Gerry Canavan

the smartest kid on earth

Posts Tagged ‘housing bubble

Monday Jr. Links!

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* Who knew my politics has a name?

* How Bosses Are Dictators.

Not Just Being Right, But Getting Free: Reflections on Class, Race, and Marxism. The incredible lost history of how “Civil Rights Plus Full Employment Equals Freedom.” What Was Postraciality?

* Detroit’s Underground Economy: Where Capitalism Fails, Alternatives Take Root.

* What coastal elites don’t get about heartland nihilism.

Trump’s tax cuts would give the poor $40 each and the ultrarich $940,000.

Jeff Sessions wants police to take more cash from American citizens.

The GOP’s moral rot is the problem, not Donald Trump Jr.

* I don’t think there’s even a single human being who thinks Andrew Cuomo should be the Democratic nominee in 2020, and yet somehow he’s already the frontrunner.

* #NotAllFacultyHallways.

The secret life of USC med school dean.

Housing prices in Los Angeles, San Francisco, San Jose and San Diego have jumped as much as 75 percent over the past five years.

The Horror Novel You’ll Never Have to Live is getting its dark, gritty reboot.

* Winter is coming going.

An Oral History of The Simpsons’ Classic Planet of the Apes Musical.

* In Heaven, there is no pain.

* This podcast interview with Zeynep Tufecki on persuasion and control is pretty chilling, especially about the dystopian possibilities of microtargeted algorithmic messaging.

* George Lucas finally made a change to Star Wars I approve of.

Weird Radio Signals Detected from Nearby Red Dwarf Star.

But if you’re getting the urge to invoke E.T., temper it: “In case you are wondering, the recurrent aliens hypothesis is at the bottom of many other better explanations,” Mendez wrote.

Get lost, buzzkill! This is happening.

Thursday Links!

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Scalia, Thomas, Roberts, Alito Suddenly Realize They Will Be Villains In Oscar-Winning Movie One Day.

Is it too late? The long view offers reason to hope. From Kim Stanley Robinson.

Mourning and Melancholia in the Anthropocene.

U.S. to Retire Most Chimps From Research.

The long road to marriage equality. Adam Kotsko: Marriage and Meritocracy.

In a previous post on this site I announced a plan for the creation of MOOA, or massive, open, online administrations that would supplant the thousands of separate administrations currently managing the affairs of America’s colleges. The MOOA idea was, of course, satire. However, I must report that two educational consultants contacted me to offer their services in bringing my MOOA to the market. Additionally, three separate reporters called to discuss the MOOA concept. When I explained that MOOA was a satire, one asked, “Are you sure?”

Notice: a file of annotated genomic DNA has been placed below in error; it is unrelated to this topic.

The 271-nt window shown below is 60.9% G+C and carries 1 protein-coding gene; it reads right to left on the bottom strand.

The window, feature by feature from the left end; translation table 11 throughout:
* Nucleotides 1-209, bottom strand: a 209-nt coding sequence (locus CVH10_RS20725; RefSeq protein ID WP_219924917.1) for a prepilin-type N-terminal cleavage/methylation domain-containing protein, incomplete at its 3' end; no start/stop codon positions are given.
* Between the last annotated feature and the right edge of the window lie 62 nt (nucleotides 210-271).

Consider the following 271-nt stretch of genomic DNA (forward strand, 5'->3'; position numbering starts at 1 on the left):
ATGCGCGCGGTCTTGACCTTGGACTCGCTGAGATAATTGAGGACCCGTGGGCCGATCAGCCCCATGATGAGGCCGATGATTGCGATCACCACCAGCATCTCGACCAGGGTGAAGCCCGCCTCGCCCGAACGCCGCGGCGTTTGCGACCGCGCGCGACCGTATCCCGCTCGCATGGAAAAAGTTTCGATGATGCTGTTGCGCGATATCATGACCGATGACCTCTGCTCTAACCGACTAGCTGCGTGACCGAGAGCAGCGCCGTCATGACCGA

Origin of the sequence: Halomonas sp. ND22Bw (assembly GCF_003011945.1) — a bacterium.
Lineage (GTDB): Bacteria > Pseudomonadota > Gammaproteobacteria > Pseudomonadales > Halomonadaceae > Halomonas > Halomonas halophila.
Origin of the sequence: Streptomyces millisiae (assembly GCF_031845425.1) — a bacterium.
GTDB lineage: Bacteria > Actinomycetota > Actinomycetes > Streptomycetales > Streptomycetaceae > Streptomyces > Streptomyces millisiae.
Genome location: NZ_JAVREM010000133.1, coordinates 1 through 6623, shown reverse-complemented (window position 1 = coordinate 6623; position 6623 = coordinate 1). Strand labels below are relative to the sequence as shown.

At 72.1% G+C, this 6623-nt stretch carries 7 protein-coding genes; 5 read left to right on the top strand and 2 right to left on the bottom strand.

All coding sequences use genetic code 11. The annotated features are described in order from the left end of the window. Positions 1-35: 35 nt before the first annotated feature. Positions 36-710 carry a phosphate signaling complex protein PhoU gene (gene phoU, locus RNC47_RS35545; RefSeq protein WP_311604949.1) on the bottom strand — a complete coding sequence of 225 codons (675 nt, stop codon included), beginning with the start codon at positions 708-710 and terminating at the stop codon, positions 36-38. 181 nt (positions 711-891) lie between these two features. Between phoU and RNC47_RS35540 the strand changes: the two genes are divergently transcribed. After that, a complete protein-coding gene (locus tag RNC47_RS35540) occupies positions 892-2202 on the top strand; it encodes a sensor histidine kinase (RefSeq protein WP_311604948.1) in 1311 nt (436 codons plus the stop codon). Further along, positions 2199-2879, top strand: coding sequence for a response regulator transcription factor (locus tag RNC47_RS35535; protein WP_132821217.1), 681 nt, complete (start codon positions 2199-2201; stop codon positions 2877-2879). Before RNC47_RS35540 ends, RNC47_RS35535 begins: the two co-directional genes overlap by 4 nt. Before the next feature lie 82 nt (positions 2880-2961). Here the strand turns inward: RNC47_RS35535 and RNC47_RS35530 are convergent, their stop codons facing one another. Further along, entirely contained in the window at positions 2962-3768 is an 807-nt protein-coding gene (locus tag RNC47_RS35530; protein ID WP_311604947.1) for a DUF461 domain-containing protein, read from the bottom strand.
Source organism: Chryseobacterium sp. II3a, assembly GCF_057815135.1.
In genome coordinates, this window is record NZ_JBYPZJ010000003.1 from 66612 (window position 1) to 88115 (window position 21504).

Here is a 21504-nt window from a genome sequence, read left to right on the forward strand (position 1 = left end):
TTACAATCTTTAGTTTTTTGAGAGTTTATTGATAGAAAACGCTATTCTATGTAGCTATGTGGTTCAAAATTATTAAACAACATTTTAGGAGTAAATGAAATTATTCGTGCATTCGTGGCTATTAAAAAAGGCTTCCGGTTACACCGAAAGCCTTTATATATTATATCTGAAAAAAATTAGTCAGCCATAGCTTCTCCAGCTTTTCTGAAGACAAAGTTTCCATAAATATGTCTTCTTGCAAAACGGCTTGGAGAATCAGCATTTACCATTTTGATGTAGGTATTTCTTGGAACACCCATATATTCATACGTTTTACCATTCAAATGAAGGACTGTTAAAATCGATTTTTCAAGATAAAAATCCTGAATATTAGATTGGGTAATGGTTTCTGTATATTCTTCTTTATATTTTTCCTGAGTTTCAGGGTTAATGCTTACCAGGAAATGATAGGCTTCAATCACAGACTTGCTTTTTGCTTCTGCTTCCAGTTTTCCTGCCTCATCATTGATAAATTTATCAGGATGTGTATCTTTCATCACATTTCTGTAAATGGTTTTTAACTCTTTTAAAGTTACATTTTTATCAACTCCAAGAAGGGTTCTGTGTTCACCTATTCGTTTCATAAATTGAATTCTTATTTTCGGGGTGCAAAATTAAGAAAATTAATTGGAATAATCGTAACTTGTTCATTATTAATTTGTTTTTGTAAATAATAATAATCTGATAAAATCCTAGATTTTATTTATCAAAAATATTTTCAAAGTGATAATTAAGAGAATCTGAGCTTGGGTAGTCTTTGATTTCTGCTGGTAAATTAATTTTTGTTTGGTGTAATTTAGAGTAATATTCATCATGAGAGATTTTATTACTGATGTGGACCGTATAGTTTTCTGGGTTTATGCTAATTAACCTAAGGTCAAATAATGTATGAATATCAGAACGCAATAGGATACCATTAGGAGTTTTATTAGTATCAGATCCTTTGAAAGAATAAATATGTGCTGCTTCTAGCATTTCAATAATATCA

What we need instead, I think, is a study of neoliberal bias in the university, particularly since the rhetoric of neoliberalism has now become ubiquitous, the lingua franca of administrators and even many faculty. In the 1990s Bill Readings observed that the new rationale of the university was the amorphous, technocratic one of “excellence,” rather than the traditional ones of disciplinary reason or national culture. The incantation of “excellence” no longer has quite the same currency; the new neoliberal mantra includes the buzzwords “disruption,” “innovation,” and “choice.” Part of their force is that they seem self-evident goods: who would be against innovation or choice? But I think that they sidestep some of the crucial problems of higher education, especially regarding equality. According to all the statistical markers, college is subject to a steeper class divide than it was 40 years ago, and academic jobs show a sharper stratification. This violates the best hope of the American university. What good is innovation if it brings us a more inequitable world? 

* The latest update on Capturing the Friedmans.

* …given what we know from the big picture, I think it’s safe to say that ostensible reason for the long-term collapse in humanities enrollment has to do with the increasing choice of women to enter more pre-professional majors like business, communications, and social work in the aftermath of a) the opening of the workplace and b) universal coeducation suddenly making those degrees relevant. You’d have to be pretty tone-deaf to point to their ability to make that choice as a sign of cultural malaise.

* I used to maniacally play Solitaire Tic-Tac-Toe to keep myself sane in high school. If I’d known about Tic-Tac-Toe2, I might never have graduated.

* And good news everyone! The housing bubble is back!

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